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Council of the National Academy of Engineering
April 6, 2000
The United States depends on technology to maintain the health of its citizens, the safety of its borders, the strength of its economy, and the smooth functioning of its government. Despite this dependence, U.S. society is largely ignorant of the nature, history, and processes of technology. The result is a public that is disengaged from the very decisions that are shaping our technological future.
This lack of technological literacy is of great concern. It both limits the range of opportunities available to individuals and increases the chances that we are assessing incompletely the potential benefits, as well as the potential risks, of technological development.
People gain an understanding of technology in a variety of ways, including through formal coursework in school. Carefully developed educational standards, such as Standards for Technological Literacy: Content for the Study of Technology, are a key tool for creating lasting, systemic educational improvement. These standards, developed by the International Technology Education Association (ITEA), suggest what all K-12 students should know and be able to do regarding technology. The standards represent an important step in developing technological literacy.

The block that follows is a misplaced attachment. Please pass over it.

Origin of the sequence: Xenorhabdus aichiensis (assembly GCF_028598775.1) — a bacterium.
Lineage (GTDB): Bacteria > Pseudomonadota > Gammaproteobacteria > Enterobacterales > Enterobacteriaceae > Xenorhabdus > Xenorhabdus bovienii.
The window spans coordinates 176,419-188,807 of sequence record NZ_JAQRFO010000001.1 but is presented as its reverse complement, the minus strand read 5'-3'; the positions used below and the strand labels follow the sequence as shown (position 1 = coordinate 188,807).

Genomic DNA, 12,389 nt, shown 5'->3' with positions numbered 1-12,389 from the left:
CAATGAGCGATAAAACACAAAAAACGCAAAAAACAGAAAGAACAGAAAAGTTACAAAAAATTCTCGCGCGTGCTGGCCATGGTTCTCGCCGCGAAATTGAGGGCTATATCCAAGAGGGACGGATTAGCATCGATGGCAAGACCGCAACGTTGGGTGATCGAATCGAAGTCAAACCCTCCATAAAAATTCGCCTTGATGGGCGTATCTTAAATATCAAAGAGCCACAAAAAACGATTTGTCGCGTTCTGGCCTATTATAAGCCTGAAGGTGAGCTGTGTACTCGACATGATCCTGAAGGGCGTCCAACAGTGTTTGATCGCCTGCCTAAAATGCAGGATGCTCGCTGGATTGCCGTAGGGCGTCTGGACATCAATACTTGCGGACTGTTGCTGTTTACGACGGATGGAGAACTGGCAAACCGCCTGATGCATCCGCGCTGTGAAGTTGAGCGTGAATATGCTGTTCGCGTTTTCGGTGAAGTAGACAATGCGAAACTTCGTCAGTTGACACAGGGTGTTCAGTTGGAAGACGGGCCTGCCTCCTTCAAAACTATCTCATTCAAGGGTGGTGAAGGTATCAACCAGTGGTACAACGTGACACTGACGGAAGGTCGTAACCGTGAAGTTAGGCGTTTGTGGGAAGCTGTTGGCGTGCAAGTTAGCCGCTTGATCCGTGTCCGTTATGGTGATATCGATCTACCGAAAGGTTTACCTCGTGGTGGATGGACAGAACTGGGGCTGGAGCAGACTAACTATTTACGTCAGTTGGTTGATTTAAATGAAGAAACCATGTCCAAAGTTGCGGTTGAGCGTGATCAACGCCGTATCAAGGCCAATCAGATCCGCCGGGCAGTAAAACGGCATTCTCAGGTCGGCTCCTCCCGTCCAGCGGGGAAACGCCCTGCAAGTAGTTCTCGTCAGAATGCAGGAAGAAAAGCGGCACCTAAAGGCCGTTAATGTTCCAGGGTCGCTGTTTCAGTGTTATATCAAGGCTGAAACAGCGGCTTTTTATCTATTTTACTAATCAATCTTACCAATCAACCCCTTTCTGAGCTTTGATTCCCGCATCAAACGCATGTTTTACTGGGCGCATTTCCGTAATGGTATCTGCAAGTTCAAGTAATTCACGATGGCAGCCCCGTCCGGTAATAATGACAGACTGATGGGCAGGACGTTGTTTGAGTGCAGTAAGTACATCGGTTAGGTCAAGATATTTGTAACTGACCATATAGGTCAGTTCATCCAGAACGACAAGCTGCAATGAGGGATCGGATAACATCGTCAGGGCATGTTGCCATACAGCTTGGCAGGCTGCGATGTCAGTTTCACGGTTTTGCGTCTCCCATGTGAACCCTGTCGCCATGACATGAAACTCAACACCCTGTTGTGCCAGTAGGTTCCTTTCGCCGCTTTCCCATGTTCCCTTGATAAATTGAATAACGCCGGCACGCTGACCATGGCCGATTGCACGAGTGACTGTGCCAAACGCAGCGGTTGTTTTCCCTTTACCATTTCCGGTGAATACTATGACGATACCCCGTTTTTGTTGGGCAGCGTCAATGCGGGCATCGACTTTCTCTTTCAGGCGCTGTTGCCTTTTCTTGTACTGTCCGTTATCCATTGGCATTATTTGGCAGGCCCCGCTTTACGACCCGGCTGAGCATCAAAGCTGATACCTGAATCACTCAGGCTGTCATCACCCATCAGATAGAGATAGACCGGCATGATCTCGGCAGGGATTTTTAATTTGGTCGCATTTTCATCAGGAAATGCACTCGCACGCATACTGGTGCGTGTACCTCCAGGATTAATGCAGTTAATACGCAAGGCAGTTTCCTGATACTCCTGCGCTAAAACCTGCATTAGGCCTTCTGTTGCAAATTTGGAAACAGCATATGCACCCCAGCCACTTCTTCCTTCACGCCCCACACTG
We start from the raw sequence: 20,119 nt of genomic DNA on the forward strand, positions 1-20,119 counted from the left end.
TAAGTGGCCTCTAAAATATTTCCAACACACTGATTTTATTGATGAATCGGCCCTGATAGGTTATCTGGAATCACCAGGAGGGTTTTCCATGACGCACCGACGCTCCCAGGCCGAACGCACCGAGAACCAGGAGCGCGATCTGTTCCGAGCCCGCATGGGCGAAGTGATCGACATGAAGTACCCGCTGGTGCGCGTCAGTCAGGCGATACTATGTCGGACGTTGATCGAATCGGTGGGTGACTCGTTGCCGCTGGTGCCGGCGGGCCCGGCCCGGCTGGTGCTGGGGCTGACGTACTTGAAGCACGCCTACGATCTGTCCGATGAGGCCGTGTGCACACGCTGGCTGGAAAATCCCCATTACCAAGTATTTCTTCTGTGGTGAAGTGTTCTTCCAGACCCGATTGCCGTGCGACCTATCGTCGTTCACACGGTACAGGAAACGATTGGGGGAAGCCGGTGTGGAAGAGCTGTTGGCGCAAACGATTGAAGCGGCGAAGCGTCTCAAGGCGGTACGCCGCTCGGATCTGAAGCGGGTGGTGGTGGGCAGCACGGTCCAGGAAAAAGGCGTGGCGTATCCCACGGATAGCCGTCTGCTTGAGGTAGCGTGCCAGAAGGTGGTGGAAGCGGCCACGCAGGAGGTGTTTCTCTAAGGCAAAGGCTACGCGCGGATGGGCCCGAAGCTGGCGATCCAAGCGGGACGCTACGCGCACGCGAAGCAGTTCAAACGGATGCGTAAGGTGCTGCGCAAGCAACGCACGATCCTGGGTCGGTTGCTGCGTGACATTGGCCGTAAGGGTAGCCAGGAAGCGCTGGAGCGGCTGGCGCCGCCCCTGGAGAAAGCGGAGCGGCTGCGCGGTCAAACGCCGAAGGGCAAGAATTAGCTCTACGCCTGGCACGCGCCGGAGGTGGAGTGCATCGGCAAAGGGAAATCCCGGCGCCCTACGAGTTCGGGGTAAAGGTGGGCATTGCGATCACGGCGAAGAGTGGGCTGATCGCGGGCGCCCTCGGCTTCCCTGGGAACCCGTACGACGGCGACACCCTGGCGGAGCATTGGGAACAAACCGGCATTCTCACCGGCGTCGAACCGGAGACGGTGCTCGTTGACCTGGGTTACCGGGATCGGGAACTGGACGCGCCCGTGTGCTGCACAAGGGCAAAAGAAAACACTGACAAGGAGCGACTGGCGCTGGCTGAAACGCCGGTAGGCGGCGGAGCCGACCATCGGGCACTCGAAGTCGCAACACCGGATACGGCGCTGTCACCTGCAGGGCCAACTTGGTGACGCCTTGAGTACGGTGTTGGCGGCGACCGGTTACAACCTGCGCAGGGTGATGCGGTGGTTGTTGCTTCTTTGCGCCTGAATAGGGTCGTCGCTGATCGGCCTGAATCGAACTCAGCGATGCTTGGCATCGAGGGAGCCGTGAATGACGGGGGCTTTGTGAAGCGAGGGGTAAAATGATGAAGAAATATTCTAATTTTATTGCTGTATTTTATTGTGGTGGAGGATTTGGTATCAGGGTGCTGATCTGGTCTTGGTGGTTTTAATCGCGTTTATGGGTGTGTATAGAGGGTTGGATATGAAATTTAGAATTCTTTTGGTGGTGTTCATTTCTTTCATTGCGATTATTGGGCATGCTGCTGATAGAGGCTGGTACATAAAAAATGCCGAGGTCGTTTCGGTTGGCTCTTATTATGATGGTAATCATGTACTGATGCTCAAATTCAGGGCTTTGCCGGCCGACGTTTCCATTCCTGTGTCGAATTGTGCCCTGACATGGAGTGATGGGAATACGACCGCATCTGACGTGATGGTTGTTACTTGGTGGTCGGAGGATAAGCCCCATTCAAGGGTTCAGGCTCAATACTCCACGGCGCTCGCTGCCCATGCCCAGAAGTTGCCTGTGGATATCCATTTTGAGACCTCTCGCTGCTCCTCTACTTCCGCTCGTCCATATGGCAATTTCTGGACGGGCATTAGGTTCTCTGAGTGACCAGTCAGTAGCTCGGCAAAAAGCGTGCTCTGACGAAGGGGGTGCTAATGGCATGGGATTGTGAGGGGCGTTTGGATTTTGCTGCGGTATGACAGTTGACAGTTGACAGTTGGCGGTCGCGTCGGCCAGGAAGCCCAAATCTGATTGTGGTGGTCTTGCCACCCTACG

The standards are not a blueprint for developing new, stand-alone courses. In fact, much of the content of technology will need to be integrated across the existing curriculum - in math, science, social studies, language arts, art, music, and other subject areas. Nor are the standards meant to be the last word on technology education. Rather, they should be thought of as a living document subject to periodic reevaluation and revision.
The ITEA standards have undergone a lengthy development process, including a careful review by committees of both the National Academy of Engineering and the National Research Council.
The Council of the National Academy of Engineering strongly supports the Standards for Technological Literacy: Content for the Study of Technology and urges their implementation.
For additional information please contact Greg Pearson at 202-334-2282.